What about the mango and the guava? Hard to believe but these too came from elsewhere: the mango—that golden, perfect fruit whose Philippine version is unmatched for its tart and silky smooth sweetness—first made its appearance in South Asia and spread to Southeast Asia by the fifth century BCE. The guava (or bayabas in Tagalog) for its part originated in Mexico, Central America, and parts of South America. My neighborhood playmates and I favored climbing the guava, as this wasn’t difficult to do. Once a-straddle the guava, what do boys with dreams and stars in their eyes do but carve their secrets into the wood? The guava as with all trees, bore our indiscretions—both harmless and fatal—with stoicism. I recall being told that the guava lent itself readily to slingshot making, soft enough to sculpt and tough enough to topple imaginary Goliaths. Its leaves were said to make an excellent poultice for newly circumcised boys.
A tree familiar to all Filipinos and a true indigene is the coconut. Pigafetta, Magellan’s chronicler, was so enchanted by the diverse uses the Cebuanos had for the coconut that he deemed it the near-perfect food, and claimed in his journal that two trees could sustain a family of ten for a hundred years! Coincidentally, the archipelago is the world’s most prolific producer of coconuts. In 2009, the country harvested close to 20 million tons, with Indonesia, the largest archipelago on the planet, coming second at 16 million tons.
Indigenous or non-native? Similar questions have of course been applied to human migrations, from the earliest out of Africa—in that sense, we are all Africans—to the settling of the Americas by the Europeans, from English convicts shipped to Australia to the Chinese Diaspora in Southeast Asia. At times, the impact of human migrations is more immediate and can, sadly, be destructive. On their voyage across the Atlantic to the so-called New World, the Europeans’ baggage included an unshakeable assumption of superiority, for which the Native American nations paid a terrible price. In the case of the Philippines, at least two movements of people spread throughout the archipelago—one from the south via Borneo and Indonesia, and one from the north, via southern China and Taiwan.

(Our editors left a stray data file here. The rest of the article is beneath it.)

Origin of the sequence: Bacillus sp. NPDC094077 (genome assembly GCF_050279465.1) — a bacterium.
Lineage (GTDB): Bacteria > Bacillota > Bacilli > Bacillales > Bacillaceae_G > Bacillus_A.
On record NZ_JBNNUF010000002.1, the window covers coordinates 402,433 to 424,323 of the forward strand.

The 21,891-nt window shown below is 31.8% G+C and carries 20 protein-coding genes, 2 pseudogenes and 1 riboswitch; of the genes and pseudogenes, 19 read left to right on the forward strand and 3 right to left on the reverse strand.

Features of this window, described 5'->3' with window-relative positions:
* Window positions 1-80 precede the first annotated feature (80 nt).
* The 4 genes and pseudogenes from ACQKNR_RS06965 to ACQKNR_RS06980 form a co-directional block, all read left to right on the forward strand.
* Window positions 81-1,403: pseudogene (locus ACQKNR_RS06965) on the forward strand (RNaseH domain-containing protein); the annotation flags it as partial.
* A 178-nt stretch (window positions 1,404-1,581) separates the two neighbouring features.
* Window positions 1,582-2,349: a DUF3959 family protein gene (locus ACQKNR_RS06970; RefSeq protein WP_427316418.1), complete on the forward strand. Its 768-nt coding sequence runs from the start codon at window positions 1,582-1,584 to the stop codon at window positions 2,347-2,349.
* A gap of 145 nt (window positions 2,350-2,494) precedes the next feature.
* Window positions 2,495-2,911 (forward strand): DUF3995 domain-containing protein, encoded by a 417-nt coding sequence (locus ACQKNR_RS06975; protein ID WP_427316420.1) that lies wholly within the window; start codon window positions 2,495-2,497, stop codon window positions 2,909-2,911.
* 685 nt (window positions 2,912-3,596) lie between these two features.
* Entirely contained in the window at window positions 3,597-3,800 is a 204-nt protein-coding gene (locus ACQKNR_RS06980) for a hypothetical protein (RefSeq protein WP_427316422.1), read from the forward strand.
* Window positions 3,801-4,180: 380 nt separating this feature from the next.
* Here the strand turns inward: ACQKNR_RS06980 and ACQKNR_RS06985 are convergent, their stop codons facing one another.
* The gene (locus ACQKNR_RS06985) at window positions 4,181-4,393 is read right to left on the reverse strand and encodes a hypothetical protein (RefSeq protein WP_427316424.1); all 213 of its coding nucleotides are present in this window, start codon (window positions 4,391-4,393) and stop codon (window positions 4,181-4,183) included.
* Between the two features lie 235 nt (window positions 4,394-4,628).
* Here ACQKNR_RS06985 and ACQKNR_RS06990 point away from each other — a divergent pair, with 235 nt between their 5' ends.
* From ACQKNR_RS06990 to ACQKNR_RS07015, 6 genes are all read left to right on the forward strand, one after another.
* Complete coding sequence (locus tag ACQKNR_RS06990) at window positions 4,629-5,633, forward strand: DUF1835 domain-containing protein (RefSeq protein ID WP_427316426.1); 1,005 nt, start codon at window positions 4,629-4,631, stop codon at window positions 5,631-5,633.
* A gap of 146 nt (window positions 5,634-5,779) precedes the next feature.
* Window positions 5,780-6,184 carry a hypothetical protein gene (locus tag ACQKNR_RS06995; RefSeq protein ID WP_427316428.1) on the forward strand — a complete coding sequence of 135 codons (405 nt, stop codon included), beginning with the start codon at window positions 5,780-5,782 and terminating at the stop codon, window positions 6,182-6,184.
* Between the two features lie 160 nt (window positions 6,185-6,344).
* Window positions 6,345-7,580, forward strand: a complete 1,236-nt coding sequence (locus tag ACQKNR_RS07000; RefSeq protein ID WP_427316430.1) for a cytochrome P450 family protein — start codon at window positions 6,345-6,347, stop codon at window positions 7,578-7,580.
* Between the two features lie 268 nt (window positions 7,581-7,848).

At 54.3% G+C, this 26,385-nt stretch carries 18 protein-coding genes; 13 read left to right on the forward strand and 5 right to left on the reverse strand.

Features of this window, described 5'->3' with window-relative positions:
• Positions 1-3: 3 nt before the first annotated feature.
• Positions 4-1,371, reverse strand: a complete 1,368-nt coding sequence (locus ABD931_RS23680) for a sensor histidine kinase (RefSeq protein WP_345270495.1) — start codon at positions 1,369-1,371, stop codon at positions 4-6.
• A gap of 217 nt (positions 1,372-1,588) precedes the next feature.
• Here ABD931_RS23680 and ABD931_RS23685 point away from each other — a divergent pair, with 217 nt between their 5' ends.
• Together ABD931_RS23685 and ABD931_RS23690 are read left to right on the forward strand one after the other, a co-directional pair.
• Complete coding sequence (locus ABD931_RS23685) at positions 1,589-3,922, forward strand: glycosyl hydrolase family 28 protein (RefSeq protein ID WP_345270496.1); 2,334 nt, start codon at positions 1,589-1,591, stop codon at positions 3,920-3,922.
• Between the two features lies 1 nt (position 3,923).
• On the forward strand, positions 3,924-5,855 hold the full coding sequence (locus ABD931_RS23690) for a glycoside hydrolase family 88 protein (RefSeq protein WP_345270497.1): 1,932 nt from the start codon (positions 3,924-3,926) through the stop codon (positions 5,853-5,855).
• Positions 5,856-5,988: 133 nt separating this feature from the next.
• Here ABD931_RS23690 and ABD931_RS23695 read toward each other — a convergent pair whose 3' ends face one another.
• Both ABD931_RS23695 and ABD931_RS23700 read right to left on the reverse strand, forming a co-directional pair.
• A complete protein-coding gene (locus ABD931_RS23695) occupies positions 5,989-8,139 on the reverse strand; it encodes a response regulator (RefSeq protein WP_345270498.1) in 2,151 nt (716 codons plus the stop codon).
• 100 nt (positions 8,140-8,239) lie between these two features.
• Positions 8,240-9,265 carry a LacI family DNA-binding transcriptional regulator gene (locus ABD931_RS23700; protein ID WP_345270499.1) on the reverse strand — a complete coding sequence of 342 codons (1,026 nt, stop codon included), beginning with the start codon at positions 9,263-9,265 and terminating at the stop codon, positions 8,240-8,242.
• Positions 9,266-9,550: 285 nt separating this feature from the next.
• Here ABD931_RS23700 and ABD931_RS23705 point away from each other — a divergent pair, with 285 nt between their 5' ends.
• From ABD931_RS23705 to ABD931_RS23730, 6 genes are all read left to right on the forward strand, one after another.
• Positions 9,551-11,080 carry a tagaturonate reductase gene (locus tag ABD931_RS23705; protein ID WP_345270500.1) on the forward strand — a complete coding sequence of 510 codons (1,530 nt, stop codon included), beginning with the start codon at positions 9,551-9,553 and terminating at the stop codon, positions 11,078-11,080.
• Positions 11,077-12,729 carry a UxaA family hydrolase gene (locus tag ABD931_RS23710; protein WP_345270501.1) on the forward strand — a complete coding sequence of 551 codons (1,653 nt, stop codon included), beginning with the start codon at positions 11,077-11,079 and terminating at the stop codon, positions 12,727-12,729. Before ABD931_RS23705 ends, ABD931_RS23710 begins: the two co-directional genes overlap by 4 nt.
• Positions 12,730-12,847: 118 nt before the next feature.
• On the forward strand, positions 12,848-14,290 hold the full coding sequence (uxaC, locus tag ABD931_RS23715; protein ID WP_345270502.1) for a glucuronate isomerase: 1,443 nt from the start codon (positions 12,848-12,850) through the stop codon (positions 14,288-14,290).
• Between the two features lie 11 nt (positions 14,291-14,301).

When it comes to trees, everyone concerned with the environment agrees that the more of them there are, the better. The floods and the subsequent deaths in Mindanao from a ferocious typhoon in late 2011 unsurprisingly resulted from long-time illegal logging, tragically illustrating, yet again, that the Philippines has one of the highest rates of deforestation in the world. In 2011, only seven million hectares remained of our forests, one of the most biologically diverse globally: Seven million might seem a lot, but in 1900 forest cover was between 70 to 80 percent, or approximately 40 million hectares. Some deforestation is inevitable given population growth, but it has been exacerbated by unscrupulous politicians who work hand in hand with those who only see profits in felling trees, and aren’t bothered by the deaths and environmental disaster they cause.
The question arises: what trees do we plant? This is a matter more crucial than I originally thought. In fact, reforestation efforts need to focus on species indigenous to our soil and climate—we have 3,600 native tree species, with 67 percent found nowhere else. In the preface to this book, Angelina Galang, president of Green Convergence for Safe Food, Healthy Environment, and Sustainable Economy, points out that “Native trees blend naturally with the local environment—the soil, other organisms and microbial life. As such, they withstand adversities of nature better and with their resiliency come continued services and pleasure.” She ends with an admonition to “make sure we plant native trees. Ecologically, environmentally, culturally, they are best for our beloved country.”
If we wish to wax lyrical about, and not mourn for, the archipelago’s future as a hospitable environment we should all work for the return of the native.
Copyright L.H. Francia 2012